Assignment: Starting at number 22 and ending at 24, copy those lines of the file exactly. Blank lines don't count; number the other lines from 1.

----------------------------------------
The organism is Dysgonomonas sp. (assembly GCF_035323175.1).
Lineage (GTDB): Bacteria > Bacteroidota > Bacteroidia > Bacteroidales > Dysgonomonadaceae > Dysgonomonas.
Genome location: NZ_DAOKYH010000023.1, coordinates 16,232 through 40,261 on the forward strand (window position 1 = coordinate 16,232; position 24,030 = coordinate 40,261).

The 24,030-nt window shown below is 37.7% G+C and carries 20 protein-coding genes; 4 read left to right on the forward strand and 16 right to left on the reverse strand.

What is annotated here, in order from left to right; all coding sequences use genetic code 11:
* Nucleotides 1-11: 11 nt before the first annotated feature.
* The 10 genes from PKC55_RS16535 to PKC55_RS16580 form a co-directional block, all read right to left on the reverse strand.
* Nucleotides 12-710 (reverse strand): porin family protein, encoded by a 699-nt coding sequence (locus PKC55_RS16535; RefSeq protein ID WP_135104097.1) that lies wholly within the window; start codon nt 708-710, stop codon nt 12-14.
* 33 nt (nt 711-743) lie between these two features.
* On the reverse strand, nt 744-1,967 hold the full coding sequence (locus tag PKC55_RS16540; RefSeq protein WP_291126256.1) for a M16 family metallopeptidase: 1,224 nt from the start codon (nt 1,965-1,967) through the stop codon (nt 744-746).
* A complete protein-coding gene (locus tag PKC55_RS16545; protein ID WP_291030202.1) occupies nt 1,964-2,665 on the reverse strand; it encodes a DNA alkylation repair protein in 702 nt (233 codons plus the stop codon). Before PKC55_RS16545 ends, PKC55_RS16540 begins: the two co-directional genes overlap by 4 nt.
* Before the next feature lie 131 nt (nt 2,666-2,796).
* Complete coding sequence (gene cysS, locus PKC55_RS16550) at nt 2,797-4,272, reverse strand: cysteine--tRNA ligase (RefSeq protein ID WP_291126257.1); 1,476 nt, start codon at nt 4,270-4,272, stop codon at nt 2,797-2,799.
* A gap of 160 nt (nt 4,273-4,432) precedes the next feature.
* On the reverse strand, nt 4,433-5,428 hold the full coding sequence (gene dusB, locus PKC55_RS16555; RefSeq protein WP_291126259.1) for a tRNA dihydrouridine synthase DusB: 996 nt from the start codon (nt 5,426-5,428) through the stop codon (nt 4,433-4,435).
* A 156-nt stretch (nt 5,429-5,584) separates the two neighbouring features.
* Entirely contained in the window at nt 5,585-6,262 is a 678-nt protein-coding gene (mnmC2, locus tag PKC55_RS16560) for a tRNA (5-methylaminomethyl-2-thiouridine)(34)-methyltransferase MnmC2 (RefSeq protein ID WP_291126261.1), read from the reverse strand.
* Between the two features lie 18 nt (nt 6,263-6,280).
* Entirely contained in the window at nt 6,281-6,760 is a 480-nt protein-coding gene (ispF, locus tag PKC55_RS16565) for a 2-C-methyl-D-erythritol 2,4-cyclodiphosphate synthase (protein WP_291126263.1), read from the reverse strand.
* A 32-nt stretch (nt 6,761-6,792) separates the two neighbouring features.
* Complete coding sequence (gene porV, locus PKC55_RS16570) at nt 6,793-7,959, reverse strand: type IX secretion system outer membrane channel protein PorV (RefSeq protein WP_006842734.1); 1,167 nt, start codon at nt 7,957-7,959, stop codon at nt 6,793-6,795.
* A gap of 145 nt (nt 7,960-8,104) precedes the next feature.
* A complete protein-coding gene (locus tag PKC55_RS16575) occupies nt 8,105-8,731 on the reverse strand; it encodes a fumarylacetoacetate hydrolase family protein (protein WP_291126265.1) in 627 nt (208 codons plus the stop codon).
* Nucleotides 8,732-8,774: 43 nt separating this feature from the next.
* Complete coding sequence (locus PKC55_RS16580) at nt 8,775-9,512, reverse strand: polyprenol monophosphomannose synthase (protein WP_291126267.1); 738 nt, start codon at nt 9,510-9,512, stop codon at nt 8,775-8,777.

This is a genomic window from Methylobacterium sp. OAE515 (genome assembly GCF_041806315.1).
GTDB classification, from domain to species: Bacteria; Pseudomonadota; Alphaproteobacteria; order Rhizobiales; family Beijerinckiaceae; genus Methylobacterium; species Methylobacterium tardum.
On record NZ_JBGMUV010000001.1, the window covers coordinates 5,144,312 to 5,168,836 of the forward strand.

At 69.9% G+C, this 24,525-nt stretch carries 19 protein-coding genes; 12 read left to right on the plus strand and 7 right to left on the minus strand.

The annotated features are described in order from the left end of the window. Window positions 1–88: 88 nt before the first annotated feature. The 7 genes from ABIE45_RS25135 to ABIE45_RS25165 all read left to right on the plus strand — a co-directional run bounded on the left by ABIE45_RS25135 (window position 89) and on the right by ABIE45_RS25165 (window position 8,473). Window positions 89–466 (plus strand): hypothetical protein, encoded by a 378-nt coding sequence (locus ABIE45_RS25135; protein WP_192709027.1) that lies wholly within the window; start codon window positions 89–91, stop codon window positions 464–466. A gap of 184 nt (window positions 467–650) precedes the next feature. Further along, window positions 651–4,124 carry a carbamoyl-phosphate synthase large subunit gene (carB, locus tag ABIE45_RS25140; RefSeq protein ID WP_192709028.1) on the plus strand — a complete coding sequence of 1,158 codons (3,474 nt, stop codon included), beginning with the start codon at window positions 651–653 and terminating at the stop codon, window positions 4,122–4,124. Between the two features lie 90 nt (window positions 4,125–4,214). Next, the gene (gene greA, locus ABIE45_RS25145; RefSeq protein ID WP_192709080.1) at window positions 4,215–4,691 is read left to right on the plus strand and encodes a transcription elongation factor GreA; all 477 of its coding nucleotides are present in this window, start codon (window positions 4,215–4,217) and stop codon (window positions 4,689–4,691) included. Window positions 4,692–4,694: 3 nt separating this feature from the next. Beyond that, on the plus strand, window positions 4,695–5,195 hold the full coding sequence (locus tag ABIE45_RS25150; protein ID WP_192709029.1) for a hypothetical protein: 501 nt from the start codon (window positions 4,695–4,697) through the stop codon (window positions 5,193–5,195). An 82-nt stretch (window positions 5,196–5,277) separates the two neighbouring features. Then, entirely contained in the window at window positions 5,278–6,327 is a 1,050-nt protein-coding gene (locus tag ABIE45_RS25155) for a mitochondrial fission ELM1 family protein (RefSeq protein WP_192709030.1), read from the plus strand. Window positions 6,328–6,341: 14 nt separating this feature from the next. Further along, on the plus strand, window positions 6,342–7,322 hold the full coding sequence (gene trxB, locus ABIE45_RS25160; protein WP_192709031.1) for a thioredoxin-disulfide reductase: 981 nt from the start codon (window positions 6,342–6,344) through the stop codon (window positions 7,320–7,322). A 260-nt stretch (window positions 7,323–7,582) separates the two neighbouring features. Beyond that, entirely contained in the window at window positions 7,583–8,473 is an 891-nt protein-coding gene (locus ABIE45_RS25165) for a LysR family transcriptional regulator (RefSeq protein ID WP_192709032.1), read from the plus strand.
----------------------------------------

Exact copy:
* A gap of 145 nt (nt 7,960-8,104) precedes the next feature.
* A complete protein-coding gene (locus tag PKC55_RS16575) occupies nt 8,105-8,731 on the reverse strand; it encodes a fumarylacetoacetate hydrolase family protein (protein WP_291126265.1) in 627 nt (208 codons plus the stop codon).
* Nucleotides 8,732-8,774: 43 nt separating this feature from the next.